Just offshore from the 74 islands that make up the Whitsundays lay sections of the world's largest barrier reef. The portion of the Great Barrier Reef called Hardy Reef is perhaps the most popular spot for tourists thanks to the postcard-ready Heart Reef, which is, as you may have guessed, the shape of a heart.
Surrounded by perfect blue waters, not only has Heart Reef been formed into a perfect Valentine's shape, but it's even a romantic pink color. The incredible collection of coral was first discovered by an Air Whitsunday pilot and has since become one of the top sights for people doing flightseeing tours over the reefs. Moreover, it has become a popular, if not cliché, destination for both honeymoons and proposals. The grandeur of Heart Reef is only truly visible from the air, of course. At an area of nearly 30 meters wide and 30 more tall, at water level it simply looks like any other reef in the Whitsunday area.
Essentially, Shute Harbour is a center of transit for visitors to the Whitsunday Islands. Amazingly, for such a low-populated area, the harbor is actually Australia's second busiest commuter port. It is also home to one of the most active seaplane bases in the entire southern hemisphere. And though there is a small village here, the vast majority of tourists simply just pass through town on their way to catch a ferry or a cruise around the islands.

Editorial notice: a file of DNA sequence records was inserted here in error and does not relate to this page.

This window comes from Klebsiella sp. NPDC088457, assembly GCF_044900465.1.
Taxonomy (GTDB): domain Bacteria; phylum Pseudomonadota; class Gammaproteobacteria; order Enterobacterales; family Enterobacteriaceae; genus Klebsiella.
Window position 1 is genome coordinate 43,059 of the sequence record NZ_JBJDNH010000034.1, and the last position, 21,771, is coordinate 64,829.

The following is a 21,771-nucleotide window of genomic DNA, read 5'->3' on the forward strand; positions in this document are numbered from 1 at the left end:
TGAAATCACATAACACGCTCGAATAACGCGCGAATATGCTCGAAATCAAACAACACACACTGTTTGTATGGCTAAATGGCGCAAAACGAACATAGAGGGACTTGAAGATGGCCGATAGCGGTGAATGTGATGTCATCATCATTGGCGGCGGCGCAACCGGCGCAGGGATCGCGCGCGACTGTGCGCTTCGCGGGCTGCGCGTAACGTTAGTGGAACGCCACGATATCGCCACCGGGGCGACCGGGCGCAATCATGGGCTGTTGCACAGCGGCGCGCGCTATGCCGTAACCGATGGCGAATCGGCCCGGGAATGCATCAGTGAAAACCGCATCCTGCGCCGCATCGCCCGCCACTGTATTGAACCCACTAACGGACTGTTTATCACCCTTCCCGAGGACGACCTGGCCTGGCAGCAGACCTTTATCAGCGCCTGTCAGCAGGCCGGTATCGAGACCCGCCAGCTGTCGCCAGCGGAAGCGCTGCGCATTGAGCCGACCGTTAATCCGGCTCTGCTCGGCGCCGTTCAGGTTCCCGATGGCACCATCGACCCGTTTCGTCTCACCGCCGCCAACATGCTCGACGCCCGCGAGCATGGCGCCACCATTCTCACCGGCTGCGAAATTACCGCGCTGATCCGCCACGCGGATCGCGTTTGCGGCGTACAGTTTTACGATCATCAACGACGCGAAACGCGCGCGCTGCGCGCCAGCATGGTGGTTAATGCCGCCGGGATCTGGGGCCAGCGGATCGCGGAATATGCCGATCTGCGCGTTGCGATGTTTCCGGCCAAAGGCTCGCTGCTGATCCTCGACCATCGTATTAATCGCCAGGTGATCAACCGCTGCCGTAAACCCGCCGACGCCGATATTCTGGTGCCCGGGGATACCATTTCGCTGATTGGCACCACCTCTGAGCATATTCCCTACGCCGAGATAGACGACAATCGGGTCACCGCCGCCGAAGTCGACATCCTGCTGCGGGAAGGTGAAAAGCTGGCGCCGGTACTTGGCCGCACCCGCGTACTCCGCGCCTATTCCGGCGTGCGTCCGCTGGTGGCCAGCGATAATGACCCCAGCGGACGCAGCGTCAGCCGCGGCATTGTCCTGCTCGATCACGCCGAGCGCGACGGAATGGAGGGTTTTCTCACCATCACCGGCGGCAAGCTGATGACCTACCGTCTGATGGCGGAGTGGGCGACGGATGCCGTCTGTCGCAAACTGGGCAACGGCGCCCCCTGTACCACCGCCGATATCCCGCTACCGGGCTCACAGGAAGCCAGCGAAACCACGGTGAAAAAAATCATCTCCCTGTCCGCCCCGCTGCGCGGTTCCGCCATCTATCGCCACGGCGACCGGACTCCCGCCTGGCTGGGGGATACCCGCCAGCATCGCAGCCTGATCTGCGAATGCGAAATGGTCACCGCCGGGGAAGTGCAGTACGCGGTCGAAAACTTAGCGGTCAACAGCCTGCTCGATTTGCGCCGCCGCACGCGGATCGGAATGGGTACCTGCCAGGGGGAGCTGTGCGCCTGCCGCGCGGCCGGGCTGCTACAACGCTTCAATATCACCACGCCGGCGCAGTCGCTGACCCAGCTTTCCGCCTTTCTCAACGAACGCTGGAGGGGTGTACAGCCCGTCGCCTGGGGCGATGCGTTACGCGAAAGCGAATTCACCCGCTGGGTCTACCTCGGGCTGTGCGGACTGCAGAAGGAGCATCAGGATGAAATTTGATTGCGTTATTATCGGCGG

However, if you find yourself in town with a couple hours to spare, there are a few hiking trails through Conway National Park that find their bases in Shute Harbour. If you want a great view overlooking the island and the harbor itself, you could take a quick drive up to Coral Point. One of the other reasons that people come to Shute Harbour is for the waters just offshore that host some of the top fishing spots anywhere in the region, with the most popular catches in the area being Barramundi and Coral Trout.
The Living Reef, the star attraction of Daydream Island, is home to over 110 species of marine fish, including stingrays, star fish and clown fish, while also hosting over 70 different species of coral reef. Amazingly, the entire reef is artificial, built with the intention of showcasing a microcosm of the Great Barrier Reef itself. The sheer size, a massive 28,500 square feet (2,650 square meters), makes it one of the largest man-made reefs in the entire world. In total, over 7 million liters of sea water are circulated through the artificially grown reef every 24 hours.
Located at the entrance to Daydream Island Resort and Spa, the Living Reef serves as a great educational tool. It lets visitors gain a hands-on experience dealing with coral reef and the organisms that live within them and offers the opportunity to do hand feedings with the animals twice a day. Within the park, there are two different lagoons for people to visit: south and north.